Sen. Rubio forging ahead on alternative DREAM Act
Marco Rubio, a potential Republican vice presidential nominee, is working on an election-year immigration bill as his party struggles to appeal to Latino voters. (Facebook.com/HispanicLeadershipNetwork)
Sen. Marco Rubio (Fla.) is speaking with Senate Republicans about drafting a modified version of the DREAM Act as the GOP struggles to find Latino support in an election year.
Rubio, a Cuban-American who opposes the current version of the law, is working on an altered version of the legislation. Sens. Kay Bailey Hutchison (R-Texas) and Jon Kyl (R-Ariz.), both of whom are retiring at the end of the year, are working in tandem on a modified bill, the The Hill newspaper reported Tuesday.
The original report indicated that the bill could be introduced once former Massachusetts Gov. Mitt Romney clinches the GOP presidential nomination, but Rubio’s office said there is no timeline for releasing the legislation and would not divulge other details about the talks.
The original legislation would grant a pathway to citizenship to the undocumented children of immigrants who attend college or join the military, but Rubio has said he’s against granting citizenship status to those individuals and both other senators voted against it in Dec. 2010.
Republicans hope that by introducing their own version of the DREAM Act, they could blunt Democrats’ efforts to appeal to Latinos on the immigration issue.
The DREAM Act, as written, is backed by 85 percent of Latino registered voters and more than half say they would be more inclined to vote for a presidential candidate who supports the bill, according to a January Univision News/ABC News/Latino Decisions poll. The same survey found Romney, who’s pledged to veto the bill, trailing President Obama by 42 percentage points among Latino voters.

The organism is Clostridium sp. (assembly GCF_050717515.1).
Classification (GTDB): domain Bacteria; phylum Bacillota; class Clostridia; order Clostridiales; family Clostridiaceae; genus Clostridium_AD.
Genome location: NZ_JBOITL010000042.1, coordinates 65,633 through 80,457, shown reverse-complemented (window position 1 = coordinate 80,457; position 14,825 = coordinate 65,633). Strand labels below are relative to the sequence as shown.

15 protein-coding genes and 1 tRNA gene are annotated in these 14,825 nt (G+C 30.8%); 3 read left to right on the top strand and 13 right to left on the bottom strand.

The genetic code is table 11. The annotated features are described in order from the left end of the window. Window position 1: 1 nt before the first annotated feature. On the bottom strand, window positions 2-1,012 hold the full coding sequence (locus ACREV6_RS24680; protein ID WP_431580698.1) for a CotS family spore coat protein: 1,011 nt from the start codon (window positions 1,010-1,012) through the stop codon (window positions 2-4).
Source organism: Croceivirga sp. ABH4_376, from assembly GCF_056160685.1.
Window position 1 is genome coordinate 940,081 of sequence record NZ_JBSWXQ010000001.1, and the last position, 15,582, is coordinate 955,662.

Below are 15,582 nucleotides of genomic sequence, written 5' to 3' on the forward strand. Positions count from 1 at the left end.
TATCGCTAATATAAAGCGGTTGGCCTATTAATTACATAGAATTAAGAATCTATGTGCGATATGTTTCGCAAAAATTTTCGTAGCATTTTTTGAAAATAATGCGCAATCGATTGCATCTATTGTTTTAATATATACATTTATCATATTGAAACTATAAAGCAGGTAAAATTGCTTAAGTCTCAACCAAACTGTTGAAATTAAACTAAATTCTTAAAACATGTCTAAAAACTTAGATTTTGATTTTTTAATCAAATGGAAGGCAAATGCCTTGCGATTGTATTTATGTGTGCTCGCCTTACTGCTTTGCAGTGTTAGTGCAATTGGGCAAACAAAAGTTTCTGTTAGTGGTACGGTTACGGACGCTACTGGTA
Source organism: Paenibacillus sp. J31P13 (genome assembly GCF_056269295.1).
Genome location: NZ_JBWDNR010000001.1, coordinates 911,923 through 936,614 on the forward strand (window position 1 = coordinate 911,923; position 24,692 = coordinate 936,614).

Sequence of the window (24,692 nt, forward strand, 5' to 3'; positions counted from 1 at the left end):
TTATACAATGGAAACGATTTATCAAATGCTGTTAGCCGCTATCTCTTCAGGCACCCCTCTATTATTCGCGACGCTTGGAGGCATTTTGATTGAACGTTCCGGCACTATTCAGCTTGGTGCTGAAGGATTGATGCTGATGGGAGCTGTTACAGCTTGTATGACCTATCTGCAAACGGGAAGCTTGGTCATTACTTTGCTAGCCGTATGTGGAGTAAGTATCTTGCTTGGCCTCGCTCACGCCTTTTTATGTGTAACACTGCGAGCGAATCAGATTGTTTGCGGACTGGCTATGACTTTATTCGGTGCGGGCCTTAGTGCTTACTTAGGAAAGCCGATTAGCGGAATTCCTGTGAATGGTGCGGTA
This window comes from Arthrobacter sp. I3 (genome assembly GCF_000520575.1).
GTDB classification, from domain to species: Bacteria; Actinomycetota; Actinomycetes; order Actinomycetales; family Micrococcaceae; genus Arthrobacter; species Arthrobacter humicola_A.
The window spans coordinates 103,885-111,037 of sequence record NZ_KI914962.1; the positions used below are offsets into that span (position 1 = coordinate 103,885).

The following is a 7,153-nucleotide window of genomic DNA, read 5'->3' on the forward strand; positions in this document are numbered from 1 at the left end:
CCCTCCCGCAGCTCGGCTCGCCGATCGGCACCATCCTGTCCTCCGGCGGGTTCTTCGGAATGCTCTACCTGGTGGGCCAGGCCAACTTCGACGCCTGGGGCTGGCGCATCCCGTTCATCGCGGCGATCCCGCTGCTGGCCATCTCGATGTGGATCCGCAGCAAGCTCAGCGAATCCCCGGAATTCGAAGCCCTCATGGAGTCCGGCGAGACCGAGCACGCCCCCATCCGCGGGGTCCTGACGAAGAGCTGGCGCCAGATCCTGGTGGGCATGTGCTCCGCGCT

Similar attempts at a GOP counter-proposal are already underway in the House. Rep. David Rivera (R-Fla.) has introduced two alternatives titled the ARMS Act and the STARS Act. The former would offer a pathway to legal status to those who join the military only and the latter would allow a “residency adjustment” to students who plan on attending a four-year university after they turn 18 years of age.
But Rubio, a rising GOP star and a potential vice presidential nominee, would add much more political heft behind the effort.
Senate Democrats indicated that Rubio’s proposal could experience a rocky path forward.
“The DREAM Act is Republican bill authored by Sen. Orrin Hatch as a consensus position and the American public supports it. It would be constructive if Republicans like Sen. Rubio would support it again instead of opposing it outright and pushing ideas that would create a permanent underclass of non-citizens,” José Parra, a spokesman for Senate Majority Leader Harry Reid (D-Nev.) told Univision News. “These young people are American in all but paperwork.
“Sen. Reid has always been open to accommodating Republican concerns, but he will not hollow out the DREAM Act and leave hundreds of thousands of young people out in the cold,” added Parra.
Rubio has come under heavy pressure from Latino groups and immigration reform advocates over his position on immigration since being elected to the Senate in 2010. During a January speech in his home city of Miami intended to map out a “middle ground” on immigration, he was confronted by pro-DREAM Act protesters, one organization sponsored a plane to fly outside the venue carrying banner that read: “Hey Marco: No Somos Rubios!” (translation: “Hey Marco, we’re not blond!” — a play-on-words on Rubio’s affiliation with the mostly-white Tea Party movement, according to organizers).
The freshman senator hinted at the framework of a potential bill during a radio interview with Geraldo Rivera on New York’s WABC two weeks ago. He said that the current version of the bill is too expansive and could lead to “chain migration.”
“I do think that there is another way to deal with this. And I think that one of the debates that we need to begin to have is there is a difference between citizenship and legalization,” he said. “You can legalize someone’s status in this country with a significant amount of certainty about their future without placing them on a path toward citizenship.”
Daniela Pelaez, the North Miami Senior High valedictorian whose possible deportation caught national attention, met with Rubio in Washington, D.C. last month and told Univision News that the senator was also concerned that the age groups covered by the original DREAM Act were too broad.
“Those were the biggest concerns for him,” she said.
Immigration-reform advocates said they were skeptical that the election-year effort would offer a substantive solution.
“Will the Republican-led DREAM Act in an election year right the wrongs of Republican anti-immigrant legislation like Arizona and Alabama’s laws? We’re skeptical,” said Ali Noorani, Executive Director of the National Immigration Forum.